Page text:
Managing COVID key to AFL success: Heppell

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  • Dyson Heppell
    Australian rules footballer

Essendon captain Dyson Heppell expects AFL clubs who best manage COVID-19 throughout the season to be best placed for success as virus-enforced absences disrupt pre-season training.

The Bombers had several absences from the track at Tullamarine on Monday and between players, coaches and staff, Heppell estimated 20 people were unavailable due to COVID-19 protocols.

"We had a few missing today. Great to be back in action but we were a bit thin on numbers," he said.

"... Hopefully we get them all back on deck later this week and next week."

Essendon haven't put strict restrictions on their players but Heppell noted come the season, it would be important to limit the number of COVID-enforced absences.

"There's no specific measures that we're putting on ourselves," he said.

"But in terms of getting out and about, trying to limit our time in high density venues and things like that, just trying to take all measures possible, to try not to contract it.

"You see in world sport around the world, the teams that are handling it the best and staying healthy are at the top of the ladder and are winning."

Port Adelaide and Adelaide have also been heavily affected, with a big slice of their respective squads unavailable as either cases or close contacts on Monday.

"We had about a quarter of our squad who are under the AFL's health and safety protocols at the moment," Port Adelaide football boss Chris Davies said.

"Obviously that number will go up and down over the next period of time."

Crows head of football Adam Kelly said Adelaide understood their number of isolating players was similar to other clubs, and expected most to return to training either later this week or early next week.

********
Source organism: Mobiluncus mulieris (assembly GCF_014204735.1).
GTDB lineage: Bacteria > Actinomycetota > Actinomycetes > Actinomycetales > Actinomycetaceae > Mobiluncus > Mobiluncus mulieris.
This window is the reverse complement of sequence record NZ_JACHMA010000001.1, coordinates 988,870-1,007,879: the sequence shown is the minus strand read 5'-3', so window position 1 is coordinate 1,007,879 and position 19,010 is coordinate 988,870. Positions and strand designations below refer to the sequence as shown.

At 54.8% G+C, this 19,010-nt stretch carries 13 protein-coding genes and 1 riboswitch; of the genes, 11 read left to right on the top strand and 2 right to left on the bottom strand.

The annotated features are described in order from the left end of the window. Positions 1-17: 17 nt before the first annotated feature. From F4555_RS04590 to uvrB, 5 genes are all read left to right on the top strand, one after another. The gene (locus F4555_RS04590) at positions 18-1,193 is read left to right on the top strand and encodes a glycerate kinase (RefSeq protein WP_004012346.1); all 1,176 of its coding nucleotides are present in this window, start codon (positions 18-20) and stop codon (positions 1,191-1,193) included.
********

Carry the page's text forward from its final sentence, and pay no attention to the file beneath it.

Heppell, who hasn't caught the virus, said all the Bombers' positive cases had been OK health-wise.

Adelaide and Port Adelaide's cases had also been either asymptomatic or had relatively minor symptoms.

All players and football staff are fully vaccinated against COVID-19 and Kelly said the Crows were planning to get their booster shots as soon as possible.

The Power and Crows face an extra layer of difficulty compared to their Victorian counterparts due to South Australia's longer quarantine period for cases and tighter definition of what constitutes a close contact.

"It's an inconvenience that any of our players and staff who are in isolation do a few extra days," Kelly said.

"But we're not going to question the direction we get from the government in that regard."

Adelaide and Port both expected to forge ahead with plans to travel to Western Australia in February for their pre-season matches against West Coast and Fremantle respectively.

Meanwhile Heppell was uncertain what restrictions would apply on players come the season but expected talks with the AFL to "progress over the coming months".

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